CHICAGO (CBS) — Joining several other GOP governors, Bruce Rauner on Monday moved to block Syrian refugees from entering the state.
Citing the Paris attacks, Rauner said “We must find a way to balance our tradition as a state welcoming of refugees while ensuring the safety and security of our citizens.”
Rauner, along with Indiana Gov. Mike Pence, and several other GOP governors have moved to suspend Syrian resettlement, at least for the short term.
As of midday on Monday, 10 Republican governors–from Alabama, Arkansas, Illinois, Indiana, Michigan, Texas, Iowa, Louisiana, Mississippi, Massachusetts–moved to block refugees from relocating to their states, at least for now.
According to published reports, one of the attackers in Paris was a refugee from Syria.
According to the U.S. State Department, 131 Syrian refugees settled in Illinois so far in 2015. Of those, 95 settled in the Chicago area, including 79 in Chicago and 16 in Aurora.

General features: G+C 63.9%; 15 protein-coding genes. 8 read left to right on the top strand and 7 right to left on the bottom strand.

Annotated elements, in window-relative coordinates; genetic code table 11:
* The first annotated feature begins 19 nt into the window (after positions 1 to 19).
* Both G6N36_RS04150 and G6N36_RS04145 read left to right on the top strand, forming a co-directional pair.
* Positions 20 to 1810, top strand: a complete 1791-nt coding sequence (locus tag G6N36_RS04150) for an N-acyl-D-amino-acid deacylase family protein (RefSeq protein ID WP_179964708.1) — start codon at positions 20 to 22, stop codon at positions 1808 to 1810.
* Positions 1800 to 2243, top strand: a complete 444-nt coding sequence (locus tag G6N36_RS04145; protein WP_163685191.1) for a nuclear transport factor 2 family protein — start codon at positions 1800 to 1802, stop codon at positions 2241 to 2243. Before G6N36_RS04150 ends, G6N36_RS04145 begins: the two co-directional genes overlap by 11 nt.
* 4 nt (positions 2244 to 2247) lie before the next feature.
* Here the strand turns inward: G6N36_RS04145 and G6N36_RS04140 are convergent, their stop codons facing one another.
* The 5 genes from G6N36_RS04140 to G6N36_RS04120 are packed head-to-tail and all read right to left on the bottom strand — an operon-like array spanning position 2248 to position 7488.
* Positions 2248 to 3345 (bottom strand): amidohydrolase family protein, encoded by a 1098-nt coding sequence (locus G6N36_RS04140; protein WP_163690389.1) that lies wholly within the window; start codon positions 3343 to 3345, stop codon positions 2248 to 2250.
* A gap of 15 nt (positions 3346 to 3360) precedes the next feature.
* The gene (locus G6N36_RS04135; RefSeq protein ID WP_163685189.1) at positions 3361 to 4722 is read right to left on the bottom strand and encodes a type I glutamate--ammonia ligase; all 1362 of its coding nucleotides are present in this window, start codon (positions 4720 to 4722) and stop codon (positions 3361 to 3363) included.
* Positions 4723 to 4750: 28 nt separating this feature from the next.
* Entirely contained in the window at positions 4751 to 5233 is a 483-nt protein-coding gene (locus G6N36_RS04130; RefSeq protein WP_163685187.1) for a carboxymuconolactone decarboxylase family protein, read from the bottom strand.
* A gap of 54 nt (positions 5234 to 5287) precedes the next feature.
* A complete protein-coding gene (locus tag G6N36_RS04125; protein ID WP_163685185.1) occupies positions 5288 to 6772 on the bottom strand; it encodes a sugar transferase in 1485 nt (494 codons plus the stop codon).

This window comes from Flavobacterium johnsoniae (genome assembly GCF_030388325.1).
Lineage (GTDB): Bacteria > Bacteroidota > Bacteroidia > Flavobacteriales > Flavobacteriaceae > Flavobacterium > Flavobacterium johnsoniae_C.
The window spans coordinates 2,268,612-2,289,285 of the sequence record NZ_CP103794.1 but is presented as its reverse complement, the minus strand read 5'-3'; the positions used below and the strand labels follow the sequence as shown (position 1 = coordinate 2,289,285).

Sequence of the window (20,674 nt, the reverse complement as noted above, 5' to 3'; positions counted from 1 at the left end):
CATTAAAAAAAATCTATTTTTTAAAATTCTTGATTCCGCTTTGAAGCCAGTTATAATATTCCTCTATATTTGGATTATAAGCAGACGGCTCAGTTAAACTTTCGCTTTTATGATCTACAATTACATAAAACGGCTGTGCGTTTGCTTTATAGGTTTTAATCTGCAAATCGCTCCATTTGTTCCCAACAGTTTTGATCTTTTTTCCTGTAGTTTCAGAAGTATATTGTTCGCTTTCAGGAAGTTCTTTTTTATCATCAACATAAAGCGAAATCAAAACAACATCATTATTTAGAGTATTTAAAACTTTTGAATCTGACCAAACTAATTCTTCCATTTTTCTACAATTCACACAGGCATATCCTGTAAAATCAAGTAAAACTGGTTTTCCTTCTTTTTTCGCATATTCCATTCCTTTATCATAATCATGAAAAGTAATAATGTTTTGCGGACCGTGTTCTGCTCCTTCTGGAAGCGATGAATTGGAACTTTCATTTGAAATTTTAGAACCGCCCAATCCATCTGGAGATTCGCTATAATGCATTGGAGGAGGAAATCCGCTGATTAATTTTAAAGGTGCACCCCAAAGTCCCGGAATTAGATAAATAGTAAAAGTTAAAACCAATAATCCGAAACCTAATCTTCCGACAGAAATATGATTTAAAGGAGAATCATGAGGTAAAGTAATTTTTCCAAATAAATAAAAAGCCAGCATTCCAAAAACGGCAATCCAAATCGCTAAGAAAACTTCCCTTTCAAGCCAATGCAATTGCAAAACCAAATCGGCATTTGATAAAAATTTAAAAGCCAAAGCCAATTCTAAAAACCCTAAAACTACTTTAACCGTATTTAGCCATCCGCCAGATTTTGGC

Rauner’s full statement:
“Our nation and our state have a shared history of providing safe haven for those displaced by conflict, but the news surrounding the Paris terror attacks reminds us of the all-too-real security threats facing America. We must find a way to balance our tradition as a state welcoming of refugees while ensuring the safety and security of our citizens. Therefore, the state of Illinois will temporarily suspend accepting new Syrian refugees and consider all of our legal options pending a full review of our country’s acceptance and security processes by the U.S. Department of Homeland Security.”
Mayor Rahm Emanuel seemed to downplay the governor’s declaration when he was asked about it while he was at at the French Consulate paying his and the city’s condolences for the terrorist bloodbath last weekend in Paris.
“Security and our values go hand-in-hand,” Emanuel said. “The United States government is in a vetting process but our values are one in which we remind ourselves that we are an open, welcoming society.”
Suzanne Akhras, the founder of the Syrian Community Network, says she is “disappointed” by Rauner’s decision.
“I’d like to ask him, what’s his story?” Akhras said. “How did his parents or his grandparents come to the United States? What kind of conflict did they escape?”